A separate study of men and women in sero-different couples (where one person has HIV and the other does not) has shed light on how risks and interventions are weighed up when there is a desire to have a child.
Carmel Kelly conducted in-depth, qualitative interviews with six women and four men living in Northern Ireland. Some of the participants were HIV-positive and others were HIV-negative, but each had a partner of a different HIV status. The participants were born variously in Ireland, Africa and Eastern Europe.
For each interviewee, decisions about having children could no longer be taken for granted or made without discussion with clinicians. Biomedical understandings of risk and possibilities became central to their plans for the future. In fact some participants had previously assumed that it would now be impossible to have a child, and dialogue with HIV clinicians helped many understand and believe that having a baby in the context of HIV was relatively safe and normal.
However these feelings could sometimes be challenged by distressing encounters with fertility specialists and other non-HIV clinicians who questioned a person’s aspiration to have a child.
“He [doctor] said, ‘I have to think about the protection for my nurses and the doctors and you also have to think about the protection of your wife’. Now he made me feel that I was a threat to the entire medical staff and my family. And I had gone there for help. I didn’t go there to be told, as if I was a divisive enemy or weapon.”
Participants talked about how having HIV had affected their sex lives and about wanting things to be as ‘normal’ as possible. Several of the men put a particular value on unprotected sex, which was felt to be ‘real sex’.
“I am here trying to cope with treatment, not telling people my diagnosis and now I can’t even have my wife. For how long? A night? Two months? A year? Two years? No. Forever. From now onwards sex is out of the question. I mean real sex. Now that is another prison. Another sentence.”
The women were more likely to find condoms acceptable. They were more likely to enjoy sex when they knew they were protecting their partner from HIV.
For several interviewees, the decision to have a child with their partner was a key step in their relationship and was a sign of normality for each other and for the outside world. One HIV-negative woman explained how her pregnancy would provide a distraction to community members who had suspicions about her partner’s HIV status.
Another interviewee struggled to find the English to explain how fundamental the desire to have a child was to his sense of self.
“Since then I have had that idea of having a baby because I consider myself a human being. I was someone who (my English ﬁnd it hard) to procreate. When we are healthy, when we are born and grow up we have that idea to procreate because we were procreated... But when I became HIV positive I think it is ﬁnished for me. I can’t have anymore. Having one woman, one wife and having healthy kids. These things affect me very much. When I think about it I think I am not useful anymore for people... I take the risk to do it because I want to feel as a man.”
But the same man and his wife were uncomfortable with the idea of sperm washing:
“I talk to the doctors. We discuss, they told me, they showed me the way I could have a baby without harming the baby is [sperm] washing... It is not how people want it. They want to have a baby a normal way, you know. Like my wife, when we discuss, she said, ‘no’, she can’t do this. It is better not having a baby. She born, when she born, she didn’t born that way. All babies she going to have in the future she want to have them the way she was born, normal way, you know.”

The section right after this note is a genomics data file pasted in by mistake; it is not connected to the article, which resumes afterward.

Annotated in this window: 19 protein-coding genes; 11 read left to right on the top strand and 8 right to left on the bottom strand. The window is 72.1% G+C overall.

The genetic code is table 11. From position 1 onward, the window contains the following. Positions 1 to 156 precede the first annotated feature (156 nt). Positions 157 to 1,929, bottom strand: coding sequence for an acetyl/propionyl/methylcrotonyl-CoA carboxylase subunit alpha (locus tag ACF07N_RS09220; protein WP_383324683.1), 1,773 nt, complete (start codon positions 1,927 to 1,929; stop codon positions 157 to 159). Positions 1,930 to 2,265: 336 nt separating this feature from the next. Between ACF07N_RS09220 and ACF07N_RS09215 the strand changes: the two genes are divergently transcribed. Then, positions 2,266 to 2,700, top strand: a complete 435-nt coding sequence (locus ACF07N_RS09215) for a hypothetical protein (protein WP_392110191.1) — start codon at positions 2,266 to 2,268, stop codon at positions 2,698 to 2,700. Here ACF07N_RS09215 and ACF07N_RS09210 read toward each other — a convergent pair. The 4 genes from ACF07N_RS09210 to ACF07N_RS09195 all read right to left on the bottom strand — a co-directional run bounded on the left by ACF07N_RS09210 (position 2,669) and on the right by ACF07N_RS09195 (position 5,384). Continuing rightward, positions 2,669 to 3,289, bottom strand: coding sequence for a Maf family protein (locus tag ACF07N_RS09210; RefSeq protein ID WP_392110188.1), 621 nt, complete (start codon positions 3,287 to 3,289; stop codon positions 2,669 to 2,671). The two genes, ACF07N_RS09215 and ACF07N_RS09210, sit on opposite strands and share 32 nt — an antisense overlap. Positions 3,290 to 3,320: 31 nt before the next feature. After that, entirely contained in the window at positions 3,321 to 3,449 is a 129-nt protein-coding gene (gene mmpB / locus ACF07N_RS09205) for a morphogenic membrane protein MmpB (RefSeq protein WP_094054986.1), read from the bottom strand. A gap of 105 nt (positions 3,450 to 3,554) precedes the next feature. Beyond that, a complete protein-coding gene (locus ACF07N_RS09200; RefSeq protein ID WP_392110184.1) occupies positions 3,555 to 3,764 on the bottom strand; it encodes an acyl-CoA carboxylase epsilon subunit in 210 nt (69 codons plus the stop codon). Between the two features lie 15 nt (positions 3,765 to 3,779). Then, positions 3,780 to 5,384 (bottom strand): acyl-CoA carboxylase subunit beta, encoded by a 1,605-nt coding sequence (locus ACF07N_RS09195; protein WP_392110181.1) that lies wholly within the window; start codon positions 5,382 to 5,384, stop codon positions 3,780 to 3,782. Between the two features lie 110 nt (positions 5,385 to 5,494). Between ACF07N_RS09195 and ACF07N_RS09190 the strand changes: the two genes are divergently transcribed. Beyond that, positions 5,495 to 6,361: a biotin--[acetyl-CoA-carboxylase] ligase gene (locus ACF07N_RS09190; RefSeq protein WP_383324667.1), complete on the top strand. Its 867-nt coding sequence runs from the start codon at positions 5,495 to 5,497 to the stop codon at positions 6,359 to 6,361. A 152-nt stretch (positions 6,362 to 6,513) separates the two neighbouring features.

Sperm washing involves the man’s sperm being treated in a laboratory before it is artificially inseminated in his partner. The high cost of the procedure means that there can be wrangles with health bodies over payments and availability. Each attempt at a conception (of which there may be several) requires a trip to London.
Another man had considered sperm washing but expressed his preference for a pregnancy “the normal way, without any of the interventions”. It is notable that the reduction of viral load through antiretroviral treatment felt normal to him and was not perceived to be an extra intervention.
“You know they had suggested the various ways of how we could do it and we sat down and we discussed it and thought, ah well, seeing that I have been able to control the virus, and maintaining the viral load we will just do it the normal way, without any of the interventions.”
A number of participants had had unprotected sex on numerous occasions (sometimes including a period before HIV had been diagnosed), and this informed a faith or confidence they had in the possibility of having sexual relations without transmission occurring. This faith had been augmented by a growing awareness of the relevance of medication and viral load to transmission risks.
One HIV-negative woman explained how the transmission risk came to feel unexceptional to her.
“The second time [second pregnancy] it had become quite normal. You know it was not a big deal... You know, having unprotected sex with someone who is HIV-positive to become pregnant. To another person would be, like ‘what, you have done what, are you crazy?’ you know whereas to us now it’s like, you know, yeah, if you want to have another one.”
However her confidence in a low transmission risk applied only to times when she was trying for a baby; unprotected sex was not an option at other times.
Concluding her study, Carmel Kelly says that her findings demonstrate how personal priorities and meanings are central to the negotiation of risk in sexual relationships. Biomedical understandings of risk (including those based on viral load) are balanced against a broader set of expectations, meanings and desires.